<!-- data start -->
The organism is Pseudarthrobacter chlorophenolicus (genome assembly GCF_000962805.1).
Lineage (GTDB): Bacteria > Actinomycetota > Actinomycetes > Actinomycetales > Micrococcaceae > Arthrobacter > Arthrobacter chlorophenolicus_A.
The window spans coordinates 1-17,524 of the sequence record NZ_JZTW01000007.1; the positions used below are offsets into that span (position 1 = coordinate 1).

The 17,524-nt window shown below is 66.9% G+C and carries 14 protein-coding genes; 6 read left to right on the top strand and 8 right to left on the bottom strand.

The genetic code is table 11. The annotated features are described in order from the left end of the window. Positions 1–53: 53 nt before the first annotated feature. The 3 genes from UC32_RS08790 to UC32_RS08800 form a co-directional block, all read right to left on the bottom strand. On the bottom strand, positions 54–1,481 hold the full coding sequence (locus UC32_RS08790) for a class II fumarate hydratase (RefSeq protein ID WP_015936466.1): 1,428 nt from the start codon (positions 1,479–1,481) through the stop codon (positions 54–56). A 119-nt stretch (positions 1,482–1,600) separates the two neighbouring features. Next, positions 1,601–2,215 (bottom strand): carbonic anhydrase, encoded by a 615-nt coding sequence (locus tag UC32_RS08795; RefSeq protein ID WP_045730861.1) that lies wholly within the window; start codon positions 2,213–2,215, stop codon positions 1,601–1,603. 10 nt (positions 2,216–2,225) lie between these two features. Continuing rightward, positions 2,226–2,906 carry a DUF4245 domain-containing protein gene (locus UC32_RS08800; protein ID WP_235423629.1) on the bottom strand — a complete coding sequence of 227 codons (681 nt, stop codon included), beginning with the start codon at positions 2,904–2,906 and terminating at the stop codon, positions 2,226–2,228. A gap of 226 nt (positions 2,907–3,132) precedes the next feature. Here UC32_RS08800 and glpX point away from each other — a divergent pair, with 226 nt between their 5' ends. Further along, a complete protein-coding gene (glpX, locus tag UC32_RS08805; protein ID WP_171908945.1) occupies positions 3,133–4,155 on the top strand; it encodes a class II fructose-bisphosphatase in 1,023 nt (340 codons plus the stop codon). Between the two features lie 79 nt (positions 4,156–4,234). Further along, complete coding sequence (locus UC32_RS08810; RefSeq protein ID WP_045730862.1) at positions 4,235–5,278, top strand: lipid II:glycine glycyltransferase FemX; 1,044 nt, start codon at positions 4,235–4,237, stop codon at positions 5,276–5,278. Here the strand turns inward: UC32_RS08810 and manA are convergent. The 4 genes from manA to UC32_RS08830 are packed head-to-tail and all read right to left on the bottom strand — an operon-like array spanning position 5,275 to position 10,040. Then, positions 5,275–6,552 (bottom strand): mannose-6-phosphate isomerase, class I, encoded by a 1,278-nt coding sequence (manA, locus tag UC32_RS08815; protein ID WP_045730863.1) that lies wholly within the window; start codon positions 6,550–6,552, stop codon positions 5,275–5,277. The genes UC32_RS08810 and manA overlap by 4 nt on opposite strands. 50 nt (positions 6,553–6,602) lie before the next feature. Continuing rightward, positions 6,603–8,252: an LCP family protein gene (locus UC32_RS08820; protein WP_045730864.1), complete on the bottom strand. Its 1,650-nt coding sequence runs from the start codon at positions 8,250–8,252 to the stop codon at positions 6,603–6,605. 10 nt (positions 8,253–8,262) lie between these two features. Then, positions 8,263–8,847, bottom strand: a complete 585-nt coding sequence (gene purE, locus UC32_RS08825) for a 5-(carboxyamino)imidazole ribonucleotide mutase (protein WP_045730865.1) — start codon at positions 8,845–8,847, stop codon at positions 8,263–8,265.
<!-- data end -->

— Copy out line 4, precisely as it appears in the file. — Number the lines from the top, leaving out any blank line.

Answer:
The 17,524-nt window shown below is 66.9% G+C and carries 14 protein-coding genes; 6 read left to right on the top strand and 8 right to left on the bottom strand.